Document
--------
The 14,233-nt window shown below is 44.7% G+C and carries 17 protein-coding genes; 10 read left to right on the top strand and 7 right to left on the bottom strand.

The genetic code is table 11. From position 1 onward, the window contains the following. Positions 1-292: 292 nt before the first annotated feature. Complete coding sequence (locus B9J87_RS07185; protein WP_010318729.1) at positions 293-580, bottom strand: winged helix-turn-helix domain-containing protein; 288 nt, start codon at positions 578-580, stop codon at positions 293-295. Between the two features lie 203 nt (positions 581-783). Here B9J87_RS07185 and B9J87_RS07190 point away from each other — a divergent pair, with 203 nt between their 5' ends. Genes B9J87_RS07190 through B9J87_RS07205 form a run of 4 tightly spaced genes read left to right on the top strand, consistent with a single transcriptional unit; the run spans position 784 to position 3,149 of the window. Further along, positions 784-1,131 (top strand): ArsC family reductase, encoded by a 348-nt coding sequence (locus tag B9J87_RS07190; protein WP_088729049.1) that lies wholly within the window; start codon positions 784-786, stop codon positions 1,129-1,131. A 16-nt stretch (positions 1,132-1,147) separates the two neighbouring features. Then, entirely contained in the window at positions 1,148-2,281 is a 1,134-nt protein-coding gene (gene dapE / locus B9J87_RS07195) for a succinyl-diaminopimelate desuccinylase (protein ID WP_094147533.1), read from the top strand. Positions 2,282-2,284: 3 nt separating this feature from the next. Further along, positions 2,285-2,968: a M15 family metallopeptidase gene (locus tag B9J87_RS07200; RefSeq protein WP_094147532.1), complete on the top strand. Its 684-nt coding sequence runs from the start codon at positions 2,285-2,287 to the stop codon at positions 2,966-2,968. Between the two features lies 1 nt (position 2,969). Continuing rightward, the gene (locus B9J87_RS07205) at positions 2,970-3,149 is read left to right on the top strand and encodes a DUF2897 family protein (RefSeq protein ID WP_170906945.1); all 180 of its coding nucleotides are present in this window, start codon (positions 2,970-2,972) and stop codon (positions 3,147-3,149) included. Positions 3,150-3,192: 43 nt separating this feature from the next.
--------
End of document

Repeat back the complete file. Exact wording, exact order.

The 14,233-nt window shown below is 44.7% G+C and carries 17 protein-coding genes; 10 read left to right on the top strand and 7 right to left on the bottom strand.

The genetic code is table 11. From position 1 onward, the window contains the following. Positions 1-292: 292 nt before the first annotated feature. Complete coding sequence (locus B9J87_RS07185; protein WP_010318729.1) at positions 293-580, bottom strand: winged helix-turn-helix domain-containing protein; 288 nt, start codon at positions 578-580, stop codon at positions 293-295. Between the two features lie 203 nt (positions 581-783). Here B9J87_RS07185 and B9J87_RS07190 point away from each other — a divergent pair, with 203 nt between their 5' ends. Genes B9J87_RS07190 through B9J87_RS07205 form a run of 4 tightly spaced genes read left to right on the top strand, consistent with a single transcriptional unit; the run spans position 784 to position 3,149 of the window. Further along, positions 784-1,131 (top strand): ArsC family reductase, encoded by a 348-nt coding sequence (locus tag B9J87_RS07190; protein WP_088729049.1) that lies wholly within the window; start codon positions 784-786, stop codon positions 1,129-1,131. A 16-nt stretch (positions 1,132-1,147) separates the two neighbouring features. Then, entirely contained in the window at positions 1,148-2,281 is a 1,134-nt protein-coding gene (gene dapE / locus B9J87_RS07195) for a succinyl-diaminopimelate desuccinylase (protein ID WP_094147533.1), read from the top strand. Positions 2,282-2,284: 3 nt separating this feature from the next. Further along, positions 2,285-2,968: a M15 family metallopeptidase gene (locus tag B9J87_RS07200; RefSeq protein WP_094147532.1), complete on the top strand. Its 684-nt coding sequence runs from the start codon at positions 2,285-2,287 to the stop codon at positions 2,966-2,968. Between the two features lies 1 nt (position 2,969). Continuing rightward, the gene (locus B9J87_RS07205) at positions 2,970-3,149 is read left to right on the top strand and encodes a DUF2897 family protein (RefSeq protein ID WP_170906945.1); all 180 of its coding nucleotides are present in this window, start codon (positions 2,970-2,972) and stop codon (positions 3,147-3,149) included. Positions 3,150-3,192: 43 nt separating this feature from the next.